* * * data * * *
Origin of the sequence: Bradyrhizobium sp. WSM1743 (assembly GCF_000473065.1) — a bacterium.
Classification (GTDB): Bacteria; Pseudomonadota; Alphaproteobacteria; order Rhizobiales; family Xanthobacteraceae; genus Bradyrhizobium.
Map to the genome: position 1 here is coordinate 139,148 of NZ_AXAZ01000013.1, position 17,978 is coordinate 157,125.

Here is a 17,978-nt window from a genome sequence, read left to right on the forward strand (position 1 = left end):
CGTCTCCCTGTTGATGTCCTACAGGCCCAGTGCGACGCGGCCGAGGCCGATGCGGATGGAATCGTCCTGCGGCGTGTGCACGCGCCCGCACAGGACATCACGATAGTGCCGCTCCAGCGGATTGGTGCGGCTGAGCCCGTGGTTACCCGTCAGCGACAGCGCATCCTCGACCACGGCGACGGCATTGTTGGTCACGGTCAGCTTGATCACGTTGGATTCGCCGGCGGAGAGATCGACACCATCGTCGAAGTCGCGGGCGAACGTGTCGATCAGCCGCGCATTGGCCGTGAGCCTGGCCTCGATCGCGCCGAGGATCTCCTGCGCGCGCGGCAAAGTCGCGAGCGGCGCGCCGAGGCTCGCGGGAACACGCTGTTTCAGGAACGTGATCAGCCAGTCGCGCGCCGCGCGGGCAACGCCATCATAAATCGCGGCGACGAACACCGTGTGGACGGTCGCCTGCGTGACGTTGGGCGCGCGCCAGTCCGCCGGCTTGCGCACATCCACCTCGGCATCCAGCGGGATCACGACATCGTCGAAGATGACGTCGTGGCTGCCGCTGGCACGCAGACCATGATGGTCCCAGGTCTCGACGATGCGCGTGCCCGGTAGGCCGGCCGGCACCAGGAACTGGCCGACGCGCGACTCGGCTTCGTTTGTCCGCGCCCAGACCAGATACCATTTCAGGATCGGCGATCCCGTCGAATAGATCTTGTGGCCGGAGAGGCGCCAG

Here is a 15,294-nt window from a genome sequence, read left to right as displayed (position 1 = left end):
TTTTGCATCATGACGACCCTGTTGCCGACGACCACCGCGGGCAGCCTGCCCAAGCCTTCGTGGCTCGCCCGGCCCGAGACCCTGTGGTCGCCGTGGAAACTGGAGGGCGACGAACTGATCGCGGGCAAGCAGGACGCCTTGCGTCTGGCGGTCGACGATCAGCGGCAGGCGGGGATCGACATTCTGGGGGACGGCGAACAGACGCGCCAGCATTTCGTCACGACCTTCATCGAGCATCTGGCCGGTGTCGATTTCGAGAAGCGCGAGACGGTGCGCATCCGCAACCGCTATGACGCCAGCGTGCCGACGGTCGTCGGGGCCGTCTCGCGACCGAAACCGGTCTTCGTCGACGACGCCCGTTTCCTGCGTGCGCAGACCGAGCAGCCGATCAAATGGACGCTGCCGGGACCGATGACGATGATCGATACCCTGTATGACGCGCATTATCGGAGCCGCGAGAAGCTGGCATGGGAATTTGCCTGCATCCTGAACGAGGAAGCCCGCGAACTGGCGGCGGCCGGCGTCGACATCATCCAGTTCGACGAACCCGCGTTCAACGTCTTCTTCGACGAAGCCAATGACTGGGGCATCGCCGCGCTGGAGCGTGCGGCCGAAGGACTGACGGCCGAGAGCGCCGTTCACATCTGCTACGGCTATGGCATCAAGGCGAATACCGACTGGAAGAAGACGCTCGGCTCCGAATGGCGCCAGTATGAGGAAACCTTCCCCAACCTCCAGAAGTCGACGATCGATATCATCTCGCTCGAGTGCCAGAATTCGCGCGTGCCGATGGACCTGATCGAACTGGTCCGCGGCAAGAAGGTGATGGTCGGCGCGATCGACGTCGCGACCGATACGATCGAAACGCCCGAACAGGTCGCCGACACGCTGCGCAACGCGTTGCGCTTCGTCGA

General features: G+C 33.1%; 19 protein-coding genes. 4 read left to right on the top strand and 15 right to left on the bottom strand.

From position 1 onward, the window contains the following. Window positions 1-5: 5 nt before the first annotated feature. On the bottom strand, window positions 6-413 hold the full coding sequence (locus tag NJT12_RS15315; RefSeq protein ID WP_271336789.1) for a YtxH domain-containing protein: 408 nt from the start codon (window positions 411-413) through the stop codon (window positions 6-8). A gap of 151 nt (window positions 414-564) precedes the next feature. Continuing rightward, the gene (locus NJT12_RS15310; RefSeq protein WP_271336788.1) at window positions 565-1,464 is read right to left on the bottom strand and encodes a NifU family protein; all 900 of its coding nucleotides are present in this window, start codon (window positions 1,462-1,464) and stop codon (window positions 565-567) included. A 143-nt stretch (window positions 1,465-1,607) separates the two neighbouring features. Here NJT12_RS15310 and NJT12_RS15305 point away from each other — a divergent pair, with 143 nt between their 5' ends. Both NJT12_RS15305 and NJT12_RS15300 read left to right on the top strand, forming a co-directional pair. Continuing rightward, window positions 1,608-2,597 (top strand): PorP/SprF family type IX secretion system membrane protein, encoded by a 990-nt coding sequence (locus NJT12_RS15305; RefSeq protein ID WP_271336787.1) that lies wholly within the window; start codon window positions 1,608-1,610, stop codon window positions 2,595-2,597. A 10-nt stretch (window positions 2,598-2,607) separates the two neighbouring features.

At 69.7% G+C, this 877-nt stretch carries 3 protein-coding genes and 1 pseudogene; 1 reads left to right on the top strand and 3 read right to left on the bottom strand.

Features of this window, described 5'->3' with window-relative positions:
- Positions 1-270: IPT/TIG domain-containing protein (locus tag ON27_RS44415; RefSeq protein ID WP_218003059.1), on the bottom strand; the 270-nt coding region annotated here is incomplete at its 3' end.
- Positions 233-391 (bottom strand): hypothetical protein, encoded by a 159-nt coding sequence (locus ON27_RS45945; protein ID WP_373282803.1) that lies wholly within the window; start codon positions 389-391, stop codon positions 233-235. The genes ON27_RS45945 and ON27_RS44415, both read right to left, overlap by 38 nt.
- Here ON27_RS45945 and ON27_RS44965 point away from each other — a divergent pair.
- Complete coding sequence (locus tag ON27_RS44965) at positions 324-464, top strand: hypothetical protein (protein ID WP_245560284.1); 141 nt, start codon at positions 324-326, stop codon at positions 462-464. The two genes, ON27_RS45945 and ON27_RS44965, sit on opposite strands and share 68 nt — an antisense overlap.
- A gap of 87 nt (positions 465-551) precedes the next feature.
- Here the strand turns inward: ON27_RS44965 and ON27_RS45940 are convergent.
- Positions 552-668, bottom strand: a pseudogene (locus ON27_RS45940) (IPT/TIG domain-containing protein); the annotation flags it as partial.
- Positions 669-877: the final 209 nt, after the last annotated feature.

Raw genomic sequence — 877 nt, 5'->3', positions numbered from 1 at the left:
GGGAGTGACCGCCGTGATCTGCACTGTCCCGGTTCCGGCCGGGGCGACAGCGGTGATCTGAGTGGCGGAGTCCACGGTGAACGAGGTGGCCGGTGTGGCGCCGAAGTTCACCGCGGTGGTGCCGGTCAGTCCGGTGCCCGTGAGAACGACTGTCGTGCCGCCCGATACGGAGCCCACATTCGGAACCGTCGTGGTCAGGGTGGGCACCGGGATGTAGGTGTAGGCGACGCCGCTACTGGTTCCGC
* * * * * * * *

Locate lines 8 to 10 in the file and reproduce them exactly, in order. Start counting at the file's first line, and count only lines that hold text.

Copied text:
General features: G+C 33.1%; 19 protein-coding genes. 4 read left to right on the top strand and 15 right to left on the bottom strand.

From position 1 onward, the window contains the following. Window positions 1-5: 5 nt before the first annotated feature. On the bottom strand, window positions 6-413 hold the full coding sequence (locus tag NJT12_RS15315; RefSeq protein ID WP_271336789.1) for a YtxH domain-containing protein: 408 nt from the start codon (window positions 411-413) through the stop codon (window positions 6-8). A gap of 151 nt (window positions 414-564) precedes the next feature. Continuing rightward, the gene (locus NJT12_RS15310; RefSeq protein WP_271336788.1) at window positions 565-1,464 is read right to left on the bottom strand and encodes a NifU family protein; all 900 of its coding nucleotides are present in this window, start codon (window positions 1,462-1,464) and stop codon (window positions 565-567) included. A 143-nt stretch (window positions 1,465-1,607) separates the two neighbouring features. Here NJT12_RS15310 and NJT12_RS15305 point away from each other — a divergent pair, with 143 nt between their 5' ends. Both NJT12_RS15305 and NJT12_RS15300 read left to right on the top strand, forming a co-directional pair. Continuing rightward, window positions 1,608-2,597 (top strand): PorP/SprF family type IX secretion system membrane protein, encoded by a 990-nt coding sequence (locus NJT12_RS15305; RefSeq protein ID WP_271336787.1) that lies wholly within the window; start codon window positions 1,608-1,610, stop codon window positions 2,595-2,597. A 10-nt stretch (window positions 2,598-2,607) separates the two neighbouring features.

At 69.7% G+C, this 877-nt stretch carries 3 protein-coding genes and 1 pseudogene; 1 reads left to right on the top strand and 3 read right to left on the bottom strand.